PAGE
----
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I had my last rig for 15 years. With all the mods I did to it the one thing I wished I had did differently was the wiring. With this new rig I was determined to do a better job. I wanted expandability and all fuses in one place. The problem with the last rig was as you added electrical items fuses were often inline fuses and after a long time you would forget where the hell the fuse was or worse you would tap power from another fused item. I looked at the expensive over the counter fuse/relay units. Most of them have a limit of circuits 0f 6-8 which is not much expandability. This time I built my own setup with 3 different fuse boxes and control relays to power the fuse boxes. No electrical device is connected without its own fuse on the panel. Left fuse box is the battery fuse box for all items that need constant power. Middle fuse box is accessory fuse box for items receive power when the key in on or accessory position. The third fuse box is powered when the parking lights are on. I built a power panel that bolts to the firewall above the brake booster. On the panel is mounted 3 fuse boxes, 3 heavy duty relays. This 6 way ATC/ATO blade fuse holder box is compact, yet rugged in construction. LED illuminated, the red LED indicator light allows you to quickly diagnose which of the fuse has “popped”. These fuse panels have a 1/4” stud for power feed, .250” male quick disconnect terminals, can handle a maximum of 30 Amp per circuit with a maximum of 100 Amp per panel, and has a cover for additional protection. This fuse box company also makes similar fuse panels with 10 circuits instead of 6 if you need even more circuits.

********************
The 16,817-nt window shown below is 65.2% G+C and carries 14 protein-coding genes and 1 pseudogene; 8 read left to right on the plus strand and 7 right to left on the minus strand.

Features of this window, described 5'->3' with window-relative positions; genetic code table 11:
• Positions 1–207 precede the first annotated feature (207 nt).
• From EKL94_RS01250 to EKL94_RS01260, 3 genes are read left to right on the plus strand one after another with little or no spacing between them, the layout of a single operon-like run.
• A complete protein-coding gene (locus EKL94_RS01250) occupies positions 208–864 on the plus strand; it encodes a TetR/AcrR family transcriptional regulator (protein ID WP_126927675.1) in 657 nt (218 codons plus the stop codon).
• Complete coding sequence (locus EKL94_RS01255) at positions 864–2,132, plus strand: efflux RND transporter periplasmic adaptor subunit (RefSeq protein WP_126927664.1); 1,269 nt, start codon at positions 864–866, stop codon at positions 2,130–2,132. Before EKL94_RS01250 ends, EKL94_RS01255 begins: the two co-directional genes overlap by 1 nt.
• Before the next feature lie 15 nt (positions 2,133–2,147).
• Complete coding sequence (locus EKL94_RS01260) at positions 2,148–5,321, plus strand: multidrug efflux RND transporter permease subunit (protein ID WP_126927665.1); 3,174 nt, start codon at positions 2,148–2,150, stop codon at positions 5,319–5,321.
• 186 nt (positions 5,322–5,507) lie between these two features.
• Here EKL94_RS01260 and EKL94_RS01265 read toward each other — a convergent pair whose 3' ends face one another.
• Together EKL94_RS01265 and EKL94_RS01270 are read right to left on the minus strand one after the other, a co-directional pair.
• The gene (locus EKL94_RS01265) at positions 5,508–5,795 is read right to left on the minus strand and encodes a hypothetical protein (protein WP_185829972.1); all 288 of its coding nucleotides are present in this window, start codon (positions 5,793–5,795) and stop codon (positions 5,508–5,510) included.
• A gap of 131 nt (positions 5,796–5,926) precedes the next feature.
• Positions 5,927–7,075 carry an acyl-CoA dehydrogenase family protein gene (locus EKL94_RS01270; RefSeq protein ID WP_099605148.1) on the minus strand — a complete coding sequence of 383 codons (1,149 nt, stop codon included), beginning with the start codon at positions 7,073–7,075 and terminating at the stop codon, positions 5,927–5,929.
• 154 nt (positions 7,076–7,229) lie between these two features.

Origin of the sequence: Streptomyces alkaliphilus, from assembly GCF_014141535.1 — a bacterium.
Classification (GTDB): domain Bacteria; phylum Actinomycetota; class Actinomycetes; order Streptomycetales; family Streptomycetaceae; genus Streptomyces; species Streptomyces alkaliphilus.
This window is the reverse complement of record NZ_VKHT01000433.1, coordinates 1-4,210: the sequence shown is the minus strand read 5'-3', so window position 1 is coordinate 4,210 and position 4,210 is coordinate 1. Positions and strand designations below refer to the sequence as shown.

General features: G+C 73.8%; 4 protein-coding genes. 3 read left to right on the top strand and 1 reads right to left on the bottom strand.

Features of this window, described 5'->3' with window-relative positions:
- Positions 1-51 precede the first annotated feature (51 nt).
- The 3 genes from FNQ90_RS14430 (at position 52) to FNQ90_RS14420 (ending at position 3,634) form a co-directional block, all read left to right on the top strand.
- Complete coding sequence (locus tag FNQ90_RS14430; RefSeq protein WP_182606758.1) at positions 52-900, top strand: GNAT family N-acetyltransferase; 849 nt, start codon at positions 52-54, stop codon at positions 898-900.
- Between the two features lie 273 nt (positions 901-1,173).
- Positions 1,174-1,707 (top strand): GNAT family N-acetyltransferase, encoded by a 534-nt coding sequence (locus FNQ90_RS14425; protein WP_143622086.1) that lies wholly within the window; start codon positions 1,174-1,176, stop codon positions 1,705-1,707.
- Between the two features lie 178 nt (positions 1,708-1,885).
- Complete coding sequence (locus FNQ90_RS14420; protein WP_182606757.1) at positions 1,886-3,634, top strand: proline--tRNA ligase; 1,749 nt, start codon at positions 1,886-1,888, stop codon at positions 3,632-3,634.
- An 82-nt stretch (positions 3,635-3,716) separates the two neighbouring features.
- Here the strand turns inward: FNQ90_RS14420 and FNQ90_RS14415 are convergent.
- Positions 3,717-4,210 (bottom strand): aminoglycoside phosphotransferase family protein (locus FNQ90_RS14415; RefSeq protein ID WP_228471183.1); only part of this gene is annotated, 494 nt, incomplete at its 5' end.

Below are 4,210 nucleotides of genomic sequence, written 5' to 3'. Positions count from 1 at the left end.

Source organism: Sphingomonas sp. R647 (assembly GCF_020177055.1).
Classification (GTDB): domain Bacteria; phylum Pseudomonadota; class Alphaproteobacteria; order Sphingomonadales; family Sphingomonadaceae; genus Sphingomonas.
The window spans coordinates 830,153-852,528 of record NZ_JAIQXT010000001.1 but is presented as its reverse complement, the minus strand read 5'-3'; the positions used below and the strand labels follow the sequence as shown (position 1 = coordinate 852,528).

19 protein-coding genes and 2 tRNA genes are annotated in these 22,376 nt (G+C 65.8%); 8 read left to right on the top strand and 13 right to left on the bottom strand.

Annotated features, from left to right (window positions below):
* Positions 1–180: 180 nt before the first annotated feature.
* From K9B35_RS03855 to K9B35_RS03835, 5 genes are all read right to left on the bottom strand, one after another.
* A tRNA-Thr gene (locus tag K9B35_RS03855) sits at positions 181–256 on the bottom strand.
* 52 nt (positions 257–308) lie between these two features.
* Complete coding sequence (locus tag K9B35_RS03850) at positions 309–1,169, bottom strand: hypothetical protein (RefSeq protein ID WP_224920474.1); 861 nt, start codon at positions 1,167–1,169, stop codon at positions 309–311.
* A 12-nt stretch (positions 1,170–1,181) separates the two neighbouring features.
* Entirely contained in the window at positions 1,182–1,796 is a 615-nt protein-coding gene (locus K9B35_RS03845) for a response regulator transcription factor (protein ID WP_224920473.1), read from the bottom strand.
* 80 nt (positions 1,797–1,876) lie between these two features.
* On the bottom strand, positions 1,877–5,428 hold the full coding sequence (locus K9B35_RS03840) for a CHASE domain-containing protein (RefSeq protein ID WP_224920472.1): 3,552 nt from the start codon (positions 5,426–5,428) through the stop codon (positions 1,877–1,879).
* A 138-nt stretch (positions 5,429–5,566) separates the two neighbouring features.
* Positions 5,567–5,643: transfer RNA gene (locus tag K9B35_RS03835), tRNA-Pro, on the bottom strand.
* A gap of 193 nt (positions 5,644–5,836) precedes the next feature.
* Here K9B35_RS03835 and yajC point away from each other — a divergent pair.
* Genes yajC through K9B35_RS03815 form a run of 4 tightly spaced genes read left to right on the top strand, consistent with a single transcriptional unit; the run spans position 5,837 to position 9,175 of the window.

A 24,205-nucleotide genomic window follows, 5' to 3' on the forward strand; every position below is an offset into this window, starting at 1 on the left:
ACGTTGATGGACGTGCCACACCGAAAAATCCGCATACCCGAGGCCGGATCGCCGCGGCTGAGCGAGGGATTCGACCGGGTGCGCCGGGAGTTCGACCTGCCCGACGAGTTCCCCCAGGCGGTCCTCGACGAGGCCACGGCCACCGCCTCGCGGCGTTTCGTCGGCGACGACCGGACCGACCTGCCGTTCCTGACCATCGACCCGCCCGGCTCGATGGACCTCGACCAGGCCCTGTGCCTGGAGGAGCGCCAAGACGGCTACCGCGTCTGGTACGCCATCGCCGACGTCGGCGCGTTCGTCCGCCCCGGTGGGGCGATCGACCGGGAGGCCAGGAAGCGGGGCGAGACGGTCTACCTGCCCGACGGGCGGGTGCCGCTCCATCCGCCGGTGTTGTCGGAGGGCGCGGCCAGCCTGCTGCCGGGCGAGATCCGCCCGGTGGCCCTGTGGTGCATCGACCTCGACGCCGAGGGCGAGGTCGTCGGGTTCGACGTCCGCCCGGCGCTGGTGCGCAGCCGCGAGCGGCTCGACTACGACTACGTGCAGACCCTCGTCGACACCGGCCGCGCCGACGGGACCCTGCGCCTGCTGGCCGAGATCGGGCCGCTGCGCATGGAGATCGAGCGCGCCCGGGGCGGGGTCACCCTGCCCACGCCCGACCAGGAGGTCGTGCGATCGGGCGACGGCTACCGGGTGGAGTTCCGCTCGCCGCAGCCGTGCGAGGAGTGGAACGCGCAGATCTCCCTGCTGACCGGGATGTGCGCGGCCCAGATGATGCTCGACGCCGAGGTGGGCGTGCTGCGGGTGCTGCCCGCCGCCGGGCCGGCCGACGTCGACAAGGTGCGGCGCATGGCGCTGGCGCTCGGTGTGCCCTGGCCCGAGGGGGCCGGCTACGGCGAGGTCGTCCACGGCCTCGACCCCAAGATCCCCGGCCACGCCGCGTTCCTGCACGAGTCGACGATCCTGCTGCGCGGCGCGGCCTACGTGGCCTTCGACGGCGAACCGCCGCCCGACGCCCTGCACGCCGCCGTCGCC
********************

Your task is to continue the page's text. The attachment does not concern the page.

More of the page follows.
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Old 05-17-2017, 07:12 PM
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@Hilldweller , what do you mean you ran the 100 amp fuse to both legs? I understand one 100 amp fuse close to the battery connection on the 8 gauge that runs to the Blue Sea box, but what was the other one for?
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I have a PDU mounted under the glovebox for my radios, gps, and other electronic gizmos.
https://www.amazon.com/gp/product/B0...?ie=UTF8&psc=1